• School of Public Affairs and Social Services – Dr. Jim Smith
  • School of Information Technology – Dr. Jim Smith
  • School of Arts, Sciences & Education – Martin Wolfger
  • School of Health Sciences – Dr. Larry Swafford
  • School of Nursing – Pam Thompson
  • School of Advanced Manufacturing, Engineering & Applied Technology – Kirk Barnes

Ivy Tech Student Productions announces 2017-18 theatre season

BLOOMINGTON – Ivy Tech Student Productions aims to stimulate thought and conversation with its 2017-18 theatre season. The season opens with a theatrical exploration of H.G. Wells’ The War of the Worlds in August, using the original radio script by Howard Koch, originally produced and performed by Orson Welles and the Mercury Theatre. The second production will be Spring Awakening, music by Duncan Sheik and book and lyrics by Steven Sater, taking stage October 20-28, 2017. Spring Awakening will be the second musical performed by Ivy Tech Student Productions. Anon(ymous), by Naomi Iizuka, will close the season with performances April 6-14, 2018.

“I am so proud of what we do at Ivy Tech, and what Ivy Tech Student Productions have become,” said Paul Daily, artistic director of the Ivy Tech John Waldron Arts Center. “We use the shows to ask a question, and stimulate thought and conversation. We do it theatrically, and in exciting, fun ways. We do it because art is a safe place to dig into frightening thoughts, face the assumptions that we’ve made about life, and see if we need to re-evaluate where and who we are.”

The War of the Worlds will be directed by Jonathan Golembiecki and staged at the Ivy Tech John Waldron Arts Center Rose Firebay on August 18 and 19 at 7:30 p.m. Prior to the first full show, the cast will perform a free reading at The Bishop Bar on Sunday, August 13 at 8 p.m. On Sunday, October 29, WFHB will broadcast the performances from the Ivy Tech John Waldron Arts Center Rose Firebay. Ivy Tech Student Productions will also stage performances at the Shawnee Theatre in Greene County September 9-10.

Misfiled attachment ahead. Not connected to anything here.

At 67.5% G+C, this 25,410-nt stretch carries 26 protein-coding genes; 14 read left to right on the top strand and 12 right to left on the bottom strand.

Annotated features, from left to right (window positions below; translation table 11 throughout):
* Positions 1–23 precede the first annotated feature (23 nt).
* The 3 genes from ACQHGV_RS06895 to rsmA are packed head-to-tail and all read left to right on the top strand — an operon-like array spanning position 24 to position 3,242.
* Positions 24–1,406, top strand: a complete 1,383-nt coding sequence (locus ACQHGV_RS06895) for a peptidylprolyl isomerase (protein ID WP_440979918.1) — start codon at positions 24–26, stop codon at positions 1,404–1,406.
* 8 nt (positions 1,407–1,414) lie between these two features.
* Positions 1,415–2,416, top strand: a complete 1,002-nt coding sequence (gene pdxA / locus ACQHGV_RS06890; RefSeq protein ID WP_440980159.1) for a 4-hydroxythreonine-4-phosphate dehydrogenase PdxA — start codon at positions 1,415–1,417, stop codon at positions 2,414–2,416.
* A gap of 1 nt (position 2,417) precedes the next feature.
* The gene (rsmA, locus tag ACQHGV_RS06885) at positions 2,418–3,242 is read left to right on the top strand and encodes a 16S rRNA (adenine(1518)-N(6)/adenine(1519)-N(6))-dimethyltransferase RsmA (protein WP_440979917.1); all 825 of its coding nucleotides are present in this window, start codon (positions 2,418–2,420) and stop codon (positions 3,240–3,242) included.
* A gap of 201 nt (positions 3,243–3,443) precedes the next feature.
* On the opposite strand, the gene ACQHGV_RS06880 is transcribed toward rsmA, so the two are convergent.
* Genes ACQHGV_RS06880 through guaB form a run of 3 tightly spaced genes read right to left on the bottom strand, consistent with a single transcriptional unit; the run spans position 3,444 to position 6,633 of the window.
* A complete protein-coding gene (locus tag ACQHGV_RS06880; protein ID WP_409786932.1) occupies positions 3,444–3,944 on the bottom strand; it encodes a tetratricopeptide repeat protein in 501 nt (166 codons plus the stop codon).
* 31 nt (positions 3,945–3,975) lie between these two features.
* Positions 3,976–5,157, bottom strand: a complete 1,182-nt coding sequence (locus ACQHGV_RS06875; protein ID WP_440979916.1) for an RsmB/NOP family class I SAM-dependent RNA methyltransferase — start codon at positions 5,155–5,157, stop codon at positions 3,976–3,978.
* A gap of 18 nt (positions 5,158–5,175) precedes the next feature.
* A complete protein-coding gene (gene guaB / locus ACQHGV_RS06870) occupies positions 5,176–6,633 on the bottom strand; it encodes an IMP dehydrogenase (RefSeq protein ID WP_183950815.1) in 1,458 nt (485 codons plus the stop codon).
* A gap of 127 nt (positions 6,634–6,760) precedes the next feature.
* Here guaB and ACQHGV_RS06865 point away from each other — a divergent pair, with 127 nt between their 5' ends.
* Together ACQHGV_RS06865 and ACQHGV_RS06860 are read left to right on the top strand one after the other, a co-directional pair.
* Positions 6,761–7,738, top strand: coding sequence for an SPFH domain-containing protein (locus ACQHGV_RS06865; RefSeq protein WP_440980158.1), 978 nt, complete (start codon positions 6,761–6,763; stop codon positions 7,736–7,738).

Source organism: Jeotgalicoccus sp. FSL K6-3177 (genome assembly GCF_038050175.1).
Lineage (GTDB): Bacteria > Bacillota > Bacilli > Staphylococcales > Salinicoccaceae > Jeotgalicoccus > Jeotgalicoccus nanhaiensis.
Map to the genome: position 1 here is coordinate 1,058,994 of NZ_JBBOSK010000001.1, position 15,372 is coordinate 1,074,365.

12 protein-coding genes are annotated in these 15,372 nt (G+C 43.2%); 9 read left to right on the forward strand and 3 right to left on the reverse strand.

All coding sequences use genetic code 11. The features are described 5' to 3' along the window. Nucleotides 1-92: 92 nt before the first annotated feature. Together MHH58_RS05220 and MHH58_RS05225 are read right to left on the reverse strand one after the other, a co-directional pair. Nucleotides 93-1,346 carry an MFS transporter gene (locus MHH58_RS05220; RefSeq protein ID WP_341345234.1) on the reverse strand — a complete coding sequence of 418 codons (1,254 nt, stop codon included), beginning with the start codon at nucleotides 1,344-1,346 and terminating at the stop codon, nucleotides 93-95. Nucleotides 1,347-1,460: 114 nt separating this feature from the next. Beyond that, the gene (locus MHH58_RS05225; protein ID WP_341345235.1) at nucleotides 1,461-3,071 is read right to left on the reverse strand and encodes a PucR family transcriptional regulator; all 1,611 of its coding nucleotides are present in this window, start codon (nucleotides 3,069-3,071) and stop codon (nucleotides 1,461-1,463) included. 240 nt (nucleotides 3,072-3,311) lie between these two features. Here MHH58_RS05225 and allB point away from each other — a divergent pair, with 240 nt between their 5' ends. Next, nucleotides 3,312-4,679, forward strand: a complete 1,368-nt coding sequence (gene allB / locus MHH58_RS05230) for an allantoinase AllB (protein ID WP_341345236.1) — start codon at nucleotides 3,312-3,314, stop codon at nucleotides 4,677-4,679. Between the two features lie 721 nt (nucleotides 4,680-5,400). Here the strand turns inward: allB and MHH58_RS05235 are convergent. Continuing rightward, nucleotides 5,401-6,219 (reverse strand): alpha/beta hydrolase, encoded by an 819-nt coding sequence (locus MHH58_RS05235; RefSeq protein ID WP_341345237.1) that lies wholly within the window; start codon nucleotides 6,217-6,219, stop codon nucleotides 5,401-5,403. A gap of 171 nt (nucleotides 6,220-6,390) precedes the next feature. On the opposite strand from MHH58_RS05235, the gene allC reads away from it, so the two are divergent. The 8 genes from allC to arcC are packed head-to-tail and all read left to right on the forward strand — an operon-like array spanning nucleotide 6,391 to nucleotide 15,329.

Ivy Tech students and alumni are involved as designers and actors in The War of the Worlds. Actors also include Paul Daily, artistic director of the Ivy Tech Waldron, and John Whikehart, Chancellor Emeritus of Ivy Tech Community College Bloomington.

Ivy Tech Student Productions take place at the Ivy Tech John Waldron Arts Center, located at 122 S. Walnut St. Tickets are $15 for general admission or $5 for students and seniors and can be purchased online at bctboxoffice.com. Information about Ivy Tech John Waldron Arts Center performances, classes, and exhibits can be found at ivytech.edu/waldron.

Ivy Tech Bloomington graduates first class of therapeutic massage students

BLOOMINGTON – Ivy Tech Community College Bloomington’s campus conferred certificates to nine therapeutic massage graduates on Friday, July 28. A graduation ceremony was held from 1 to 2:30 p.m. in Lamkin Hall at Ivy Tech Bloomington’s main campus.

Graduates are now eligible to take the Massage & Bodywork Licensing Examination (MBLEx) and upon completion will be eligible for employment as massage therapists.

“Ivy Tech Bloomington began to offer the therapeutic massage certificate in Spring 2017 in response to workforce demand,” said Dr. Larry Swafford, dean of the school of health sciences. “Several local massage and spa businesses approached me during job fairs and open houses and asked if we thought about opening a program because there was such a need in the community.”

The therapeutic massage program is offered by five other Ivy Tech campuses: Evansville, Fort Wayne, Lafayette, Sellersburg, and Terre Haute.

Ivy Tech’s therapeutic massage certificate is financial-aid eligible and requires 26 credit hours in course work, which equates to 500 clock hours. Students participate in a student-run clinic that is open to the public by appointment. The certificate also counts toward the Healthcare Specialist Associate of Applied Science degree. More information about the program can be found online at ivytech.edu/therapeutic-massage.

To enroll at Ivy Tech, visit ivytech.edu/applynow, stop into Ivy Tech Bloomington located at 200 Daniels Way, or call (812) 330-6013. Ivy Tech is open Monday through Thursday, 8 a.m. to 6 p.m. and Friday, 9 a.m. to 5 p.m.